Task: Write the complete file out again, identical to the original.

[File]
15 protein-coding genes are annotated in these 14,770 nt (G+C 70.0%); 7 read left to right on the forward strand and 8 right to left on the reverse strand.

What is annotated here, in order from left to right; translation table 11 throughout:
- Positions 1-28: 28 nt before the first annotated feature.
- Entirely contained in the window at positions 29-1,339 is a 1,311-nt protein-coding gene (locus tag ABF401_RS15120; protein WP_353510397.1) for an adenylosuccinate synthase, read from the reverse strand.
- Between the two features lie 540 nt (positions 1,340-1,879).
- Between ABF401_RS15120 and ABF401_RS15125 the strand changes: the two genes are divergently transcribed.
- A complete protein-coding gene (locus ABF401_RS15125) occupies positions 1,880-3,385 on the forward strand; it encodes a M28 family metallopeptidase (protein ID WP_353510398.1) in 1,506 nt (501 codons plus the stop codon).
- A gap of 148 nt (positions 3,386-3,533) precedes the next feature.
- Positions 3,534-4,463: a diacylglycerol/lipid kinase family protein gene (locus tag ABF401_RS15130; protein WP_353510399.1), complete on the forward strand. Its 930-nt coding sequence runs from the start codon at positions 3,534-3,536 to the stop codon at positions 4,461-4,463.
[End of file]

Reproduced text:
15 protein-coding genes are annotated in these 14,770 nt (G+C 70.0%); 7 read left to right on the forward strand and 8 right to left on the reverse strand.

What is annotated here, in order from left to right; translation table 11 throughout:
- Positions 1-28: 28 nt before the first annotated feature.
- Entirely contained in the window at positions 29-1,339 is a 1,311-nt protein-coding gene (locus tag ABF401_RS15120; protein WP_353510397.1) for an adenylosuccinate synthase, read from the reverse strand.
- Between the two features lie 540 nt (positions 1,340-1,879).
- Between ABF401_RS15120 and ABF401_RS15125 the strand changes: the two genes are divergently transcribed.
- A complete protein-coding gene (locus ABF401_RS15125) occupies positions 1,880-3,385 on the forward strand; it encodes a M28 family metallopeptidase (protein ID WP_353510398.1) in 1,506 nt (501 codons plus the stop codon).
- A gap of 148 nt (positions 3,386-3,533) precedes the next feature.
- Positions 3,534-4,463: a diacylglycerol/lipid kinase family protein gene (locus tag ABF401_RS15130; protein WP_353510399.1), complete on the forward strand. Its 930-nt coding sequence runs from the start codon at positions 3,534-3,536 to the stop codon at positions 4,461-4,463.